[19 November 2008]
Crooked Still’s recent lineup changes caused quite a stir in the alt-bluegrass world. (It’s not a big world, admittedly, but it is a vocal one.) Their first two albums (2004’s Hop High and 2006’s Shaken By A Low Sound) drew much of their appeal from the unique instrumentation. Gregory Lizt’s banjo danced around the dual-attack of Rushad Eggleston’s cello and Corey DiMario’s double bass. And above it all, of course, was Aoife O’Donovan’s breathy voice, at once powerful and light, like a sledgehammer wrapped in feathers.
The results were often extraordinary, and brought the band much acclaim. No less than the Boston Globe called them “the most important folk group to emerge from Boston since the ‘60s”. And so it came as a bit of a surprise when the band announced Eggleston’s departure late last year. Eggleston’s manic style was a key component of the band’s success, and when it came out that he being replaced not only with a new cellist but also with a fiddler, many (well, some) worried that, by moving to a more traditional lineup, Crooked Still was going to lose what had made them so appealing in the first place.
It’s hard, then, to not read a lot into the fiddle solo at the two-minute mark of “Undone in Sorrow”, the opening track of Still Crooked. (That title, incidentally, is probably the worst thing about the album.) The song starts quietly, just the banjo and O’Donovan’s vocals. “Over yonder in the graveyard / where the wildflowers grow / Oh, there they laid my own true lover / She’s gone from me, forevermore”, she sings, and then the other instruments enter, the bass and cello at the fore and the fiddle barely noticeable in the back. After the third verse the other instruments step back and Tristan Clarridge, the new cellist, takes a solo. And it’s a good solo, too; not quite Eggleston-caliber, but soulful.
And then Brittany Haas, the other newcomer, breaks into an absolutely breathtaking solo. It’s everything a fiddle solo should be: a high, keening wail, plaintive and beautiful. It’s also a declaration by the band. We’re not trying to do what we’ve always done, they’re saying. This one’s going to be different.
On a couple of songs, the band even manages to live up to the promise of “Undone in Sorrow”. Don’t get me wrong: the album has its fair share of duds, and even the best of what follows fails to match the beauty of the title track. But some of it comes pretty close.
Case in point: “Low Down and Dirty”, the fifth track and one of only two original songs on the disc. Crooked Still has always had a fondness for murder ballads (see: “Darling Corey”, “Little Sadie”, “Flora”) and “Low Down” holds with the best of them. O’Donovan’s lyrics manage to at once emulate and subvert the traditions she’s working with. Although the lyrics are almost self-consciously folksy (“You’ll die beneath the leaves tonight a-fallin’ / and the devil will stand by / his smile bright / his pitchfork high”), here it’s the woman doing the avenging. Along with the other original, “Oh Agamemnon”, this song suggests that Crooked Still should consider writing more of their material in the future.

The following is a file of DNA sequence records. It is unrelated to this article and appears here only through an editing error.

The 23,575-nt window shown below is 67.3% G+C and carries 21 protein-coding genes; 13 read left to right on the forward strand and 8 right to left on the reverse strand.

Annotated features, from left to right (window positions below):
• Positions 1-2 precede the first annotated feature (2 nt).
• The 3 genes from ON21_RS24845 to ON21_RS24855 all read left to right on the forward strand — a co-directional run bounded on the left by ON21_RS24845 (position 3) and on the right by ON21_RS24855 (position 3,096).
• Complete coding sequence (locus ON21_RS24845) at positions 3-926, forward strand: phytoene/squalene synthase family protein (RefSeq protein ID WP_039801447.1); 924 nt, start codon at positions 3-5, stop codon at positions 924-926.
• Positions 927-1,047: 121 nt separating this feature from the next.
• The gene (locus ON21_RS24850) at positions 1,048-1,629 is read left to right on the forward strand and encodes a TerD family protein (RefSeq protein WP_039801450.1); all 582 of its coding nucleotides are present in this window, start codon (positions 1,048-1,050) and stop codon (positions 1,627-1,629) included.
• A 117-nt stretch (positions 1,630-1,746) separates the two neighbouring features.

The other highlight of the album comes with the one-two punch of “Did You Sleep Well?” and “Poor Ellen Smith”. The former was written by someone named Nathan Taylor, who I have never heard of and am having a tough time finding information about. But the song is nevertheless fantastically written and the arrangement is beautiful. And “Ellen Smith” ends in a mesmerizing coda in which the fiddles of Haas and guest Ruth Ungar intertwine and dance.
The album’s big problem, though, is one of energy. On no track here does the band let go and just play. Instead, the album wanders from slow, atmospheric lullabye to tense midtempo ballad and back again, and while none of the results are necessarily bad, they do suffer in comparison to one another. “Captain, Captain”, which is in itself quite beautiful, would be more impressive if it wasn’t so similar to “Undone in Sorrow”. Other tracks, like “Tell Her To Come Back Home” or “Florence” come and go with little impact at all. It’s possible that the band has more energy live than they do in their recordings, and they wouldn’t be the first bluegrass band to have trouble replicating their stage presence in the studio. I haven’t seen them live, so I can’t say for sure. But they only have to look to their peers like Old Crow Medicine Show or the Mammals to see how high-energy songs can be done in a studio setting.
So the questions, I suppose, are: did the lineup changes alter the band’s sound? And if so, was it for better or for worse? And the answers I have are yes and both. There’s no doubt that Eggleston was missed, and this is a very different album than Hop High or Shaken… But this is a band that is pushing themselves, trying new tactics, seeing what works and what doesn’t. I’ll take the unpredictability of experimentation over the consistency of complacency any day.